Airlines start cutting Monday service in wake of U.S. snowstorm

After cancelling nearly 7,000 weekend flights, airlines have started to cut Monday service as the ripple effects of driving snow and ice that brought many East Coast airports to a standstill drifted into the next work week.

See Full Article

Flight cancellations for Monday for all airlines stood at 615 as of early Sunday morning, but FlightAware said that is sure to rise.

The bulk of Saturday's 4,459 cancellations were at airports in the New York City and Washington, D.C., metro areas, according to flight tracking service FlightAware. Another 2,467 flights were cancelled for Sunday, and the count keeps rising.

As the storm intensified, United Airlines announced it would not operate out of airports in the Washington area on Sunday. Service should gradually resume Monday, the airline said. "Very limited" service would restart Sunday afternoon at airports in the New York City area.

Since Friday, the number of cancelled flights has topped 10,000. Cancelations have centred on Charlotte and Raleigh, North Carolina, Philadelphia, Washington and New York, with airlines essentially shutting down all flights into those cities.

One bit of good news was that Saturday is usually the slowest travel day of the week. There were a little more than 22,000 flights scheduled to, from or within the U.S., according to FlightAware. That's about 5,000 fewer flights -- and 400,000 fewer passengers -- than Thursday or Friday.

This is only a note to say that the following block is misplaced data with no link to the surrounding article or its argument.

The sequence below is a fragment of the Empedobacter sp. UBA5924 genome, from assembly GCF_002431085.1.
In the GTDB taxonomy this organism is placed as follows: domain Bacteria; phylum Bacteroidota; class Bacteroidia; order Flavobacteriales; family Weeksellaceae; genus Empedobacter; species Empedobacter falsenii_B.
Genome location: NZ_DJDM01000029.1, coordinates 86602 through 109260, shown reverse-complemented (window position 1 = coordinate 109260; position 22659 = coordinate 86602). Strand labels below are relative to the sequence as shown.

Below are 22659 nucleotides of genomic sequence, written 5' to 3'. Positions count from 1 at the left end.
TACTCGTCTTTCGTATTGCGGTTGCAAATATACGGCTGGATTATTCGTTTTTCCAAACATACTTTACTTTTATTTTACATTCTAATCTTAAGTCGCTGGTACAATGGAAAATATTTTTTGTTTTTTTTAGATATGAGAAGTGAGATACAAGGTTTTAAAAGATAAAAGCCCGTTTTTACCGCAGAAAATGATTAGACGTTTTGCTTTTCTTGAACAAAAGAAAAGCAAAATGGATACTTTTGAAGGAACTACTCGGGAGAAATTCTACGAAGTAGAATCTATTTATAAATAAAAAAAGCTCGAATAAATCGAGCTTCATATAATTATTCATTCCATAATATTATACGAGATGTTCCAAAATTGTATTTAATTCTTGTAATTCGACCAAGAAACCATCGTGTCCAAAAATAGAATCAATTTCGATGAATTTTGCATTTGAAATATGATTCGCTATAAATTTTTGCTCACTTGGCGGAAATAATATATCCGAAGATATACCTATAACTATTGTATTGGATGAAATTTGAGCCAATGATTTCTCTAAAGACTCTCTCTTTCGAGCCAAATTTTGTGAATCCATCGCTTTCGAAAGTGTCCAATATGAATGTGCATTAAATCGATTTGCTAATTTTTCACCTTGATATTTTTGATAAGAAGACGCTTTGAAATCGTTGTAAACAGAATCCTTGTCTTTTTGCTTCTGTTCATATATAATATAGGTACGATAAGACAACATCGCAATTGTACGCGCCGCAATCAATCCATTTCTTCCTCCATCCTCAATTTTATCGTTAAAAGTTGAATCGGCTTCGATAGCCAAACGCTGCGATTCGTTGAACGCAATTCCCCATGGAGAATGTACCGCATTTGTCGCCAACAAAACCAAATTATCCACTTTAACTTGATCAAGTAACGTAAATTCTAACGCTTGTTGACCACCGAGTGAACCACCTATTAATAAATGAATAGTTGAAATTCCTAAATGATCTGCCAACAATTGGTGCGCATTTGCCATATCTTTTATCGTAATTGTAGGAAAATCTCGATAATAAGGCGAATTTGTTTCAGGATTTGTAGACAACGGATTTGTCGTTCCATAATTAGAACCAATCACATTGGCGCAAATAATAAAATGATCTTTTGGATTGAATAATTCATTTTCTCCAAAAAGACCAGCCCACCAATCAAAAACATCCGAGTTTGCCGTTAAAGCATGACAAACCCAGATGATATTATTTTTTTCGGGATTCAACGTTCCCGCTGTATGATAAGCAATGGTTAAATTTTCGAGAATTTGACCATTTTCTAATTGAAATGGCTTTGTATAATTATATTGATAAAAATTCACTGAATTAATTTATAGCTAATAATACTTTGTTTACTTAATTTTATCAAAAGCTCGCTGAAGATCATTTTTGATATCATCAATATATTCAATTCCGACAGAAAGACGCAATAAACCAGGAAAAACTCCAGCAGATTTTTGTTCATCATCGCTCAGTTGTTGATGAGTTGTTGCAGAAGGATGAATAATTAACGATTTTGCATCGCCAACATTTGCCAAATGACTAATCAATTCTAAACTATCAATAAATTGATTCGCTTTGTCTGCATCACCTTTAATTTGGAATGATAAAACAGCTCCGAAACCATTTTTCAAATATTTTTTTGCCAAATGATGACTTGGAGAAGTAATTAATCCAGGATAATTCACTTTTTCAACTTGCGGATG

Amtrak also cancelled or cut back on service. Several trains scheduled to depart Washington for New York City were cancelled, as was service from Washington to stations in Virginia and the Southeast, according to Amtrak's website.

All major airlines issued waivers for travel over the weekend, allowing passengers to rebook onto earlier or later flights to avoid the storms. The airports included vary by airline, but they include cities in Kentucky, Tennessee and West Virginia all the way up the coast to New Hampshire and Massachusetts. As of late Friday night, American Airlines alone had issued waivers for 42 airports.